F-18 labelled 3’-deoxy-3’-fluorothymidine (FLT) positron emission tomography (PET) imaging in patients with advanced pancreatic ductal adenocarcinoma: proof-of-concept reproducibility sub-analysis.


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Angela Lamarca1,Prakash Manoharan2,Marie-Claude Asselin3,Peter J Julyan4,Mahbubunnabi Tamal3,Ioannis Trigonis3,Mairéad G McNamara5,Richard A Hubner1,Zarni Win6,Juan W Valle5,Azeem Saleem7
1Department of Medical Oncology, The Christie NHS Foundation Trust, Manchester, United Kingdom,2Department of Radiology, The Christie NHS Foundation Trust, Manchester, United Kingdom,3University of Manchester Wolfson Molecular Imaging Centre (WMIC), Institute of Population Health, Manchester, United Kingdom,4Christie Medical Physics and Engineering, The Christie NHS Foundation Trust, Manchester, United Kingdom,5Department of Medical Oncology, The Christie NHS Foundation Trust; Institute of Cancer Sciences, Manchester Academic Health Science Centre, University of Manchester, Manchester, United Kingdom,6Department of Radiology, Imperial College Healthcare NHS Trust, London, United Kingdom,7Department of Applications, Imanova Centre for Imaging Sciences, London, United Kingdom

Abstract

Background

The thymidine analogue FLT is transported and phosphorylated in proliferating cells. FLT tumour uptake correlates with proliferation.

Method

Advanced pancreatic ductal adenocarcinoma (PDAC) patients with target lesion >2cm due to start chemotherapy were eligible. Dynamic FLT PET/CT scanning was performed over 60min, before starting chemotherapy (baseline scan, BS). Intra-patient reproducibility was explored by a second FLT scan within 7 days of BS and before chemotherapy (reproducibility scan, RPS). Lesions were manually delineated by two independent radiologists for determination of inter-radiologist concordance. FLT uptake in the primary tumour and metastases was quantified as standardised uptake value (SUV, mean and max) over 45-60min.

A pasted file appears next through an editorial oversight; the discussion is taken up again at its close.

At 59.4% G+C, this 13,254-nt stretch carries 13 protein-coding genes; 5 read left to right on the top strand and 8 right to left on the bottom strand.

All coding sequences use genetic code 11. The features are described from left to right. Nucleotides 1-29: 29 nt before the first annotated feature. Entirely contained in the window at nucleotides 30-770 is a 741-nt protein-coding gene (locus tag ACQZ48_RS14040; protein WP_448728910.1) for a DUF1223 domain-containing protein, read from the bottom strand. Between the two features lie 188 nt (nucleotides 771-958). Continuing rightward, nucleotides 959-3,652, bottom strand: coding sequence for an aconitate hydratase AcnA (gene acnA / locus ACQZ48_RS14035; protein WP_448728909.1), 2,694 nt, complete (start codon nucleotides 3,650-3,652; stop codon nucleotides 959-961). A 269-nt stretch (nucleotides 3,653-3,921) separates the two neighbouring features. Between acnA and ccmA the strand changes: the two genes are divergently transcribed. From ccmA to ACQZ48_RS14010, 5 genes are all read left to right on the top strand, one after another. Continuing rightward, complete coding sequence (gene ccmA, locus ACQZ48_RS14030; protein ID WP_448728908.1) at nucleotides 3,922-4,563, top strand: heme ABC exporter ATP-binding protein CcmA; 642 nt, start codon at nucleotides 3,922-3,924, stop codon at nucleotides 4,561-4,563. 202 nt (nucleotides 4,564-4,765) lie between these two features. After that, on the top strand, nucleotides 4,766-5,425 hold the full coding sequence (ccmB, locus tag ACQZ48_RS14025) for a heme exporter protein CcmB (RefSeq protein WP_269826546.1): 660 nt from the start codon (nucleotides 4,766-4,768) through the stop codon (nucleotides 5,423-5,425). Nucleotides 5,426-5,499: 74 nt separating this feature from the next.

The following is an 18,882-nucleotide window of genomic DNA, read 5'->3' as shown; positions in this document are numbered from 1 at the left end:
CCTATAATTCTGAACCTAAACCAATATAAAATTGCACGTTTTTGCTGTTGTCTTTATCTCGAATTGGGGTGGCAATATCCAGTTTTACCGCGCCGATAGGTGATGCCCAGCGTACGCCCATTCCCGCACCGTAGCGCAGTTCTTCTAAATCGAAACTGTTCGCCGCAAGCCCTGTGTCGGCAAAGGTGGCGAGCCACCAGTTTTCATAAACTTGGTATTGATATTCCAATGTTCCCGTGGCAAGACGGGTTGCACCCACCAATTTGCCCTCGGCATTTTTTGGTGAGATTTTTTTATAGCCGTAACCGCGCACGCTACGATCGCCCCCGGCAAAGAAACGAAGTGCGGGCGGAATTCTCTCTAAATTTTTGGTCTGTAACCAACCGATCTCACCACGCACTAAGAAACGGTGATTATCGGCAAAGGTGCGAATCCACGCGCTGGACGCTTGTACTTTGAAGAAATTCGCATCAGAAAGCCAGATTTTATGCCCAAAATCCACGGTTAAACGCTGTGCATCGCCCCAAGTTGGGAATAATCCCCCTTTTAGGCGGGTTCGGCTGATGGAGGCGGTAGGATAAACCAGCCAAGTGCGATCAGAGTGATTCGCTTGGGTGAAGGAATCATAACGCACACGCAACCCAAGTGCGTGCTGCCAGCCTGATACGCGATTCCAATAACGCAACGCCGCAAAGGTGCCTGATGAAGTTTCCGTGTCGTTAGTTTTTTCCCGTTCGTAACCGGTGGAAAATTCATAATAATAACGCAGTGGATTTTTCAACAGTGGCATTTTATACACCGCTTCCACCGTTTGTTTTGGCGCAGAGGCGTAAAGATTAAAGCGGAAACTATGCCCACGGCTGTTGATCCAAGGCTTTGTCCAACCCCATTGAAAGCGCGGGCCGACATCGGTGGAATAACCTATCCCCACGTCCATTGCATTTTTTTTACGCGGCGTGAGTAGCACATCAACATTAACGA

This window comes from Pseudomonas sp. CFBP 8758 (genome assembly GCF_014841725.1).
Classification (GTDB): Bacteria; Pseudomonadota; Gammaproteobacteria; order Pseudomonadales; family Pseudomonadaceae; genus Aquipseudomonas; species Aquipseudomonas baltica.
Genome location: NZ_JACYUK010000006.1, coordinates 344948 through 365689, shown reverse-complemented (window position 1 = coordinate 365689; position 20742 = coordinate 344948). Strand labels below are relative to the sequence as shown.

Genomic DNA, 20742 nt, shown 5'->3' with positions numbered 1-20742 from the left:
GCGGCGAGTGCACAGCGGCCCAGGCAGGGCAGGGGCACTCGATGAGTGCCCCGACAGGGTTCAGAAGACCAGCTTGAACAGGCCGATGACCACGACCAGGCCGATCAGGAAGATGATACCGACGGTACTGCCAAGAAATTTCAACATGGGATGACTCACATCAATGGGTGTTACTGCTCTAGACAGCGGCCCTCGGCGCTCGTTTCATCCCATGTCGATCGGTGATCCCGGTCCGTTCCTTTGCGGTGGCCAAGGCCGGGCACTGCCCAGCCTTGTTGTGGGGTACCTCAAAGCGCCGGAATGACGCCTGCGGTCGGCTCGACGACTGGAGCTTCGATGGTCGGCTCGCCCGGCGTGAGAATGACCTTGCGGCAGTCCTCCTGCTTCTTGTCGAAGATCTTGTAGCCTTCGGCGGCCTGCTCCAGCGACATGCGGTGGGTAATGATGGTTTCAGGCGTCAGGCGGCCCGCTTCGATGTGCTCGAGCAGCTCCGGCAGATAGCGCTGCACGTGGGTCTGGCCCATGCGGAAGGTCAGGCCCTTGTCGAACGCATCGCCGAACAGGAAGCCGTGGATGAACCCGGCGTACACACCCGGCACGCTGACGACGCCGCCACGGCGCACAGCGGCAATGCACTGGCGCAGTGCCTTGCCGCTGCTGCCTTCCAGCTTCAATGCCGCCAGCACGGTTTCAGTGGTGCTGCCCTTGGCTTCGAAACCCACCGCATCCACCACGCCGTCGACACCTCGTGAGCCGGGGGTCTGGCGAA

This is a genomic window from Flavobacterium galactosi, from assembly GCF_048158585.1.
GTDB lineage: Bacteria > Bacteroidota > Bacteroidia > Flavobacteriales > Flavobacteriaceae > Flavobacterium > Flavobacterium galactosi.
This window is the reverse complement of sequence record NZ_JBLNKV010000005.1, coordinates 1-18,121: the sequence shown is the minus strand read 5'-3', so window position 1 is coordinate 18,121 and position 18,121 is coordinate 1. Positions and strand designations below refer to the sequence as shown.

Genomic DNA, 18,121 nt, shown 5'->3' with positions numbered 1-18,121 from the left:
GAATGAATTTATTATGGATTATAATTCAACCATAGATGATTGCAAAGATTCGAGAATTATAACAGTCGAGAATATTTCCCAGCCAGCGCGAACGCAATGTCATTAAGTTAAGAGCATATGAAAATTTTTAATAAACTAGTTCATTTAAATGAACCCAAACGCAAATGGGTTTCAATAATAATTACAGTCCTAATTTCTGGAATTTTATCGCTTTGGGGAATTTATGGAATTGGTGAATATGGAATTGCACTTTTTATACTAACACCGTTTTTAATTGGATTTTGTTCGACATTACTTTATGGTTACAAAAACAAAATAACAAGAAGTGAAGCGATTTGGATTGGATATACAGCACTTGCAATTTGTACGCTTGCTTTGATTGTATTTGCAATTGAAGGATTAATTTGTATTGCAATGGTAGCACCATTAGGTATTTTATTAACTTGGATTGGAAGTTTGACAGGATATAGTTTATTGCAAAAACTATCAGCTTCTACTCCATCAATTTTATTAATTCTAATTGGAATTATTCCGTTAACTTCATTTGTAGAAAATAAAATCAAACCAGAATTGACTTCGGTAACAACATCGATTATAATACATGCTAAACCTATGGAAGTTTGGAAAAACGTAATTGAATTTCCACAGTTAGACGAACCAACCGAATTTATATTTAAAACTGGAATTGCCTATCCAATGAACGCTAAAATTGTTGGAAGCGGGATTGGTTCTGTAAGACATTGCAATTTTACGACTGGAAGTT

Results

Of the 21 patients consented 18 were scanned, all with primary tumour in situ and 83% with distant metastases (60% in liver). Thirty-five FLT scans were acquired for the whole study, 21 scans were analysed for this reproducibility sub-analysis (17 BS, 4 RPS) and 27 lesions delineated. At baseline, median SUVmean and SUVmax were 1.9 (95%CI 1.8-2.1) and 5.9 (95%CI 4.6-7.8), respectively, for the primary (n=17) and 4.6 (95%CI 3.7-5.2) and 8.9 (95%CI 8.2-10.5), respectively, for metastatic lesions (n=10; 9 liver, 1 lymph node). Intra-patient reproducibility between BS and RPS was good (all lesions; n=8): mean change and standard deviation (SD) of test-retest differences and Lin’s concordance coefficient (LCC) for SUVmean (mean change -5.4%; SD 9.8%; LCC 0.947, p<0.001) were superior to SUVmax (mean change 7.9%; SD 19.2%; LCC 0.642, p<0.001). The reproducibility achieved by the second radiologist was similar (6 lesions): SUVmean (mean change -10.3%, SD 12.8%; LCC 0.534, p=0.005) and SUVmax (mean change 4.7%, SD 14.5%; LCC 0.826, p<0.001). Inter-radiologist concordance was assessed by comparing 12 lesions (8 scans; 4 BS, 4 RPS): LCC for SUVmean and SUVmax were 0.635 (p<0.001) and 0.489 (p=0.019), respectively.

Conclusion

FLT-PET is feasible and reproducible (intra-patient and inter-radiologist) in patients with advanced PDAC.

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